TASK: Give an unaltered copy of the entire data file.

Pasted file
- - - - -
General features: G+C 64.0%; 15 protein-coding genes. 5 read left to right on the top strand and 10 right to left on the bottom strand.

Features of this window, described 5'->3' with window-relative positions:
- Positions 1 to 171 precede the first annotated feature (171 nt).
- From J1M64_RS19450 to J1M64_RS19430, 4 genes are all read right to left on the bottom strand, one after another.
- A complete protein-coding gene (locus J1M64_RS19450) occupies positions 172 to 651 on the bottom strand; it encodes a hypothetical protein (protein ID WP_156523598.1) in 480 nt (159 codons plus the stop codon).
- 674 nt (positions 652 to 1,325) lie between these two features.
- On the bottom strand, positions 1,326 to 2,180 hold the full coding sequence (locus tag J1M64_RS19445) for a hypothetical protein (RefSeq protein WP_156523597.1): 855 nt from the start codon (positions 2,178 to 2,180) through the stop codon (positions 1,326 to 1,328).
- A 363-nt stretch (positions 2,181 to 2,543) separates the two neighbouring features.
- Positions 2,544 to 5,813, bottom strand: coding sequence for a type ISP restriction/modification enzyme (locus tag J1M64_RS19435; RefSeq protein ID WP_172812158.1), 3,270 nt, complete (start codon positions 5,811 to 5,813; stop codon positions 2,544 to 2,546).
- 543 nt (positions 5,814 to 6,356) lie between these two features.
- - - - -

General features: G+C 64.0%; 15 protein-coding genes. 5 read left to right on the top strand and 10 right to left on the bottom strand.

Features of this window, described 5'->3' with window-relative positions:
- Positions 1 to 171 precede the first annotated feature (171 nt).
- From J1M64_RS19450 to J1M64_RS19430, 4 genes are all read right to left on the bottom strand, one after another.
- A complete protein-coding gene (locus J1M64_RS19450) occupies positions 172 to 651 on the bottom strand; it encodes a hypothetical protein (protein ID WP_156523598.1) in 480 nt (159 codons plus the stop codon).
- 674 nt (positions 652 to 1,325) lie between these two features.
- On the bottom strand, positions 1,326 to 2,180 hold the full coding sequence (locus tag J1M64_RS19445) for a hypothetical protein (RefSeq protein WP_156523597.1): 855 nt from the start codon (positions 2,178 to 2,180) through the stop codon (positions 1,326 to 1,328).
- A 363-nt stretch (positions 2,181 to 2,543) separates the two neighbouring features.
- Positions 2,544 to 5,813, bottom strand: coding sequence for a type ISP restriction/modification enzyme (locus tag J1M64_RS19435; RefSeq protein ID WP_172812158.1), 3,270 nt, complete (start codon positions 5,811 to 5,813; stop codon positions 2,544 to 2,546).
- 543 nt (positions 5,814 to 6,356) lie between these two features.